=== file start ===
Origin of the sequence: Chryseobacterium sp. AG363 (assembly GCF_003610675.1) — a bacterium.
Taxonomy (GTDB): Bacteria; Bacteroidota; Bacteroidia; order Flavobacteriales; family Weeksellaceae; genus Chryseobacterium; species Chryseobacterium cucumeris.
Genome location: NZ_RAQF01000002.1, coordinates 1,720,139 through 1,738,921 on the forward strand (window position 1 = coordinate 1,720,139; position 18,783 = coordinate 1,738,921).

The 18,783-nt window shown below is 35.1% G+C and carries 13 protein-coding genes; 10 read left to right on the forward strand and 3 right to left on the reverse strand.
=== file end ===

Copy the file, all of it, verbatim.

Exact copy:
Origin of the sequence: Chryseobacterium sp. AG363 (assembly GCF_003610675.1) — a bacterium.
Taxonomy (GTDB): Bacteria; Bacteroidota; Bacteroidia; order Flavobacteriales; family Weeksellaceae; genus Chryseobacterium; species Chryseobacterium cucumeris.
Genome location: NZ_RAQF01000002.1, coordinates 1,720,139 through 1,738,921 on the forward strand (window position 1 = coordinate 1,720,139; position 18,783 = coordinate 1,738,921).

The 18,783-nt window shown below is 35.1% G+C and carries 13 protein-coding genes; 10 read left to right on the forward strand and 3 right to left on the reverse strand.